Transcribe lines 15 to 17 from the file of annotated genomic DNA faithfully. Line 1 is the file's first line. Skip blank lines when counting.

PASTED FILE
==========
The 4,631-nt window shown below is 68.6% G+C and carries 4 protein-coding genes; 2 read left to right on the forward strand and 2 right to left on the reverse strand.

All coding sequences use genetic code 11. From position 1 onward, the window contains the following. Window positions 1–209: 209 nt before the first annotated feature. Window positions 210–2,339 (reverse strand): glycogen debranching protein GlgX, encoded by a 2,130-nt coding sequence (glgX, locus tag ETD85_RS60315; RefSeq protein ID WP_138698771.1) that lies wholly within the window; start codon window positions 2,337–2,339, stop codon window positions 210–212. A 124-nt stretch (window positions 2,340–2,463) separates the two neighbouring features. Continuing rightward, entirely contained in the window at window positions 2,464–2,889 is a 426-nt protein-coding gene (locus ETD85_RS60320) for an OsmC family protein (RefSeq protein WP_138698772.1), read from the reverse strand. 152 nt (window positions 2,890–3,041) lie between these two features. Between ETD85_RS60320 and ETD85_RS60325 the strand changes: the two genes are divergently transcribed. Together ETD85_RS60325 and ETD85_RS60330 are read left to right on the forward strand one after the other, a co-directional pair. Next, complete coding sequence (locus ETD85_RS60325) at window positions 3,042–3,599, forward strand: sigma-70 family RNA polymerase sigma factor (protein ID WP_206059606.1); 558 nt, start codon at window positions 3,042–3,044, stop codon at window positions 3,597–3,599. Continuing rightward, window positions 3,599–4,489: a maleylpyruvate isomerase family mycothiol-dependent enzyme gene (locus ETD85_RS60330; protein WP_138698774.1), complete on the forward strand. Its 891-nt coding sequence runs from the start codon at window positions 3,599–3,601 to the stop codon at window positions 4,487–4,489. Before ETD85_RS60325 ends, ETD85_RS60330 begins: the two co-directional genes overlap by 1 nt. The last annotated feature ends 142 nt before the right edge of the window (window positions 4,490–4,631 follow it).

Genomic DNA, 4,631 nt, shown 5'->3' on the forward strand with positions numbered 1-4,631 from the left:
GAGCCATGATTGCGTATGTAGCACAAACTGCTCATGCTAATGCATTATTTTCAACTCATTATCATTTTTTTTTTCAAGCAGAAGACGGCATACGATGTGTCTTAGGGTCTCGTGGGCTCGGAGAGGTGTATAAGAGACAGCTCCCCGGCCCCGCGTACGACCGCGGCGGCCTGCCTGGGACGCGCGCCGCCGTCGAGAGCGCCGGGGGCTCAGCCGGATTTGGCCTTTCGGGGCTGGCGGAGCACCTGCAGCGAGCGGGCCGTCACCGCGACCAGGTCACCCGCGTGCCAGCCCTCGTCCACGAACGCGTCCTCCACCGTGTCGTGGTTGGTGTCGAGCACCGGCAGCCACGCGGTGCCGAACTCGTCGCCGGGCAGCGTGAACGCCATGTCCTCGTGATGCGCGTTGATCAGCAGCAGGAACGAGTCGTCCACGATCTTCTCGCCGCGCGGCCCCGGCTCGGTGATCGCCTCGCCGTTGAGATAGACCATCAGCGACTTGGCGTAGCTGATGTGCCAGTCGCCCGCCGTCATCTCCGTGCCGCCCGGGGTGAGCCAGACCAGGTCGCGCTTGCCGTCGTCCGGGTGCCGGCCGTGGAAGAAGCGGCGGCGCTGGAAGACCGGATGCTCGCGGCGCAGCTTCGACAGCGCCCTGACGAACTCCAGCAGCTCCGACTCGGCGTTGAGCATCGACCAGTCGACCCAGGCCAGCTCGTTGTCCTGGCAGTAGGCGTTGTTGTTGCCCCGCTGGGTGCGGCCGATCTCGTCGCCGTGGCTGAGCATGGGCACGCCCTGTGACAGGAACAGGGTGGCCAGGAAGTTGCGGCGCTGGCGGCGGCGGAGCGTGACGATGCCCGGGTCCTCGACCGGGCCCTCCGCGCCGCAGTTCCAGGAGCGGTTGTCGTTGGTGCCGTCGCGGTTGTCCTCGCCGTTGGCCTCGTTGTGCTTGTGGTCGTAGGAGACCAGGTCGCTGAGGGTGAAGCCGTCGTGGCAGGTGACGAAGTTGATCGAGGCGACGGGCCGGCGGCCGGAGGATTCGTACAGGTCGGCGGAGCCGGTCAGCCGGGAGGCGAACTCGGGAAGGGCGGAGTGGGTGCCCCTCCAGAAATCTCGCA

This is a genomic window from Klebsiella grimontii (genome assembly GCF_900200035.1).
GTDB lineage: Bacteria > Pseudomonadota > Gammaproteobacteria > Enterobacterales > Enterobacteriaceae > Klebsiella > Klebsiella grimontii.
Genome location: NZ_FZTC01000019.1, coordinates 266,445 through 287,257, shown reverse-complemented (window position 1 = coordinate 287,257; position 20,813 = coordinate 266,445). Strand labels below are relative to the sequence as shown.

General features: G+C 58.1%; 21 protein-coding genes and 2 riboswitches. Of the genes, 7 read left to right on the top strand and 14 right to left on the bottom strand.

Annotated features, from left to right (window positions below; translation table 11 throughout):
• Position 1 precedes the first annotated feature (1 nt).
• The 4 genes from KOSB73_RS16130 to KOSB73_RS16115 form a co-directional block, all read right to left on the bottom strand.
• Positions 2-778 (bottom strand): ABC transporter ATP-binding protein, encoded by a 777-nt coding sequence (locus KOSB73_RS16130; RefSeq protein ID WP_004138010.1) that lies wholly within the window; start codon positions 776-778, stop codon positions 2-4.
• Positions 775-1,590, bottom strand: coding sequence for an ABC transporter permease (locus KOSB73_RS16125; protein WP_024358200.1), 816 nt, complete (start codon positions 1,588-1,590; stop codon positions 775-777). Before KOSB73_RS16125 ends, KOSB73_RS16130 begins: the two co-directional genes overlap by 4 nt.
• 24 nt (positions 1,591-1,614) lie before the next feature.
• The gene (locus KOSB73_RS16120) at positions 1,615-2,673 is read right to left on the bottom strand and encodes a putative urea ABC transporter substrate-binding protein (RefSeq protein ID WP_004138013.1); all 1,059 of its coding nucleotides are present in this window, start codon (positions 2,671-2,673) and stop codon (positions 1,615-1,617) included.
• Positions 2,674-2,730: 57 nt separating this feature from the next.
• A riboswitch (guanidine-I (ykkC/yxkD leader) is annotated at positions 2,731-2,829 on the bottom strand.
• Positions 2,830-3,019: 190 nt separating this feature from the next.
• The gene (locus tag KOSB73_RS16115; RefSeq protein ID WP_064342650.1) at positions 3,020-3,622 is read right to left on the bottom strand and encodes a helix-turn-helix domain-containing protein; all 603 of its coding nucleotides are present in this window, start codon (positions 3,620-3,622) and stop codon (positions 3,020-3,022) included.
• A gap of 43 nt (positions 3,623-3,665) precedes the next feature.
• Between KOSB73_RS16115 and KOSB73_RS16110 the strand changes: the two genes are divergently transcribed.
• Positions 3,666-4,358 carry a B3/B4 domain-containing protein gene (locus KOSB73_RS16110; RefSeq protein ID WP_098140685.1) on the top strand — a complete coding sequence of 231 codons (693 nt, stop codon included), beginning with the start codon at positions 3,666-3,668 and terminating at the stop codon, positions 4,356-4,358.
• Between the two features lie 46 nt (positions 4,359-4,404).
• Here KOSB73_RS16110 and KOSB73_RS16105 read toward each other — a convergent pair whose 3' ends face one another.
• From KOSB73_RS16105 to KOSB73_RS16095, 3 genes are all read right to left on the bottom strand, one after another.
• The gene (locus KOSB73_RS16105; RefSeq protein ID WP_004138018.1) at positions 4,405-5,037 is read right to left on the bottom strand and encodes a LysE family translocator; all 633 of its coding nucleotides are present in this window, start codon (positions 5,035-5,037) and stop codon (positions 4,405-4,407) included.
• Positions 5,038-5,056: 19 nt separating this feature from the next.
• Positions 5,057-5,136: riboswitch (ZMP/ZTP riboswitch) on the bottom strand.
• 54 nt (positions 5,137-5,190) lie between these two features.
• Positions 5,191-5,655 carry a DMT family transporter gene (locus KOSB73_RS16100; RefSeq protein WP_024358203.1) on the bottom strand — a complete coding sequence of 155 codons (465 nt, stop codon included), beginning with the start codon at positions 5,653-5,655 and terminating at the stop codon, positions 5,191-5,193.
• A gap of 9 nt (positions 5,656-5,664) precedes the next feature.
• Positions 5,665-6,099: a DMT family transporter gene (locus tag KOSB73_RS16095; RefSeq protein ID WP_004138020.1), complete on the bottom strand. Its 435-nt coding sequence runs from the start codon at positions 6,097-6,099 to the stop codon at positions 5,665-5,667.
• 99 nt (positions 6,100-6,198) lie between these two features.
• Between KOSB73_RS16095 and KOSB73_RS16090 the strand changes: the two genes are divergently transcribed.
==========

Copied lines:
• The gene (locus KOSB73_RS16120) at positions 1,615-2,673 is read right to left on the bottom strand and encodes a putative urea ABC transporter substrate-binding protein (RefSeq protein ID WP_004138013.1); all 1,059 of its coding nucleotides are present in this window, start codon (positions 2,671-2,673) and stop codon (positions 1,615-1,617) included.
• Positions 2,674-2,730: 57 nt separating this feature from the next.
• A riboswitch (guanidine-I (ykkC/yxkD leader) is annotated at positions 2,731-2,829 on the bottom strand.